Botswana: Bamb Spurs Farmers to Invest in Maize Production
Talana Farms — Botswana Agricultural Marketing Board (BAMB) chief executive officer Mr Leonard Morakaladi says opportunity abounds in maize grain production in Botswana.
Speaking in an interview following assistant minister of Investment, Trade and Industry Mr Molebatsi Molebatsi’s tour of Kwenantle Farmers on Saturday, Mr Morakaladi said a good season of maize grain harvest yielded only 20-30 thousand metric tonnes of grain while the country needed between 100-120 thousand metric tons of maize annually.
A bad season could yield about a thousand metric tonnes of maize, Mr Morakaladi revealed. He challenged Batswana with land to plough maize and help in addressing food security in the country.
To buttress claims of thriving opportunity in the maize farming industry, he demonstrated that the biggest contributor of maize grain, Kwenantle Farmers, contributed only 8000 metric tonnes of the needed 100-120 thousand metric tonnes of grain annually.
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This year BAMB expects in excess of 20 000 metric tonnes of maize from Mosisedi Farmers. According to Mr Morakaladi, the previous season only over a 1 000 metric tonnes yielded from the area.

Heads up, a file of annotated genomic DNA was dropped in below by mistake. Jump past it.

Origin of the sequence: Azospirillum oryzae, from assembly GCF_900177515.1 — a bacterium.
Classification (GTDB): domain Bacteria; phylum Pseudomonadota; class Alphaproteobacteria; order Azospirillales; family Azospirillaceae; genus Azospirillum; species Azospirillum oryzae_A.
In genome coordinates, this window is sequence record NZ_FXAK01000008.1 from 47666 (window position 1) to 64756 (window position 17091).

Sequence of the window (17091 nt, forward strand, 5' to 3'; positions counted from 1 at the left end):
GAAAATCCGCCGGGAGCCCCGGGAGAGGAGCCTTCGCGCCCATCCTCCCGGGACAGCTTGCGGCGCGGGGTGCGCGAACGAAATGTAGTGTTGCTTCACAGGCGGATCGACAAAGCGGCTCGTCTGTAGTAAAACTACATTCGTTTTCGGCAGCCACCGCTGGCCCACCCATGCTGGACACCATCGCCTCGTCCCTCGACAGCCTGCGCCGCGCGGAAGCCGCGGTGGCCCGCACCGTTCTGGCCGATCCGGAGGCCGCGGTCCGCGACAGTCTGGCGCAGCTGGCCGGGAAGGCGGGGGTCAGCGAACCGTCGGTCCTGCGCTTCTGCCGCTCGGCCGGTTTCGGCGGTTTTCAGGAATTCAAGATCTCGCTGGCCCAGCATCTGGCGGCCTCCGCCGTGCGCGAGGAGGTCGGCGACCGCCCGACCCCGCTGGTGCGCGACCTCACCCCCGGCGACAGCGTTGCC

“This is obviously a challenge and also an opportunity in the sense that technology allows for dry land farming, for opening up of new production land,” said the BAMB CEO.
He cited areas like Dukwi that had been allocated for arable production and agro Zambezi’s 45 00 hectares with fertile land present an opportunity because of the soil type and good rainfalls in the northern side of the country.
He said when finally in production, there was a likelihood of closing the huge gap that currently existed between local harvest and the demand for maize.
Also the current state of COVID-19 may see some countries that Botswana imports maize from holding back because of uncertainty. This provides a further opportunity to go into maize production, Mr Morakaladi said, adding that BAMD facilitated harvest, instead of waiting for it, by way of provision of seeds and fertilisers.
Though he conceded that hot weather condition did not favour maize production generally, he challenged Batswana, especially those in cluster farms to devise ways to produce grain through dry land farming. “Cultivated land for maize in Botswana is very little, predominantly in the southern part of Botswana,” he said.
He also said huge chunks of ploughing land lay idle in Bobirwa and Tswapong regions, which could be used to produce maize by tapping into various government programs such as ISPAAD and agriculture guarantee scheme that aid crop production.
Source : BOPA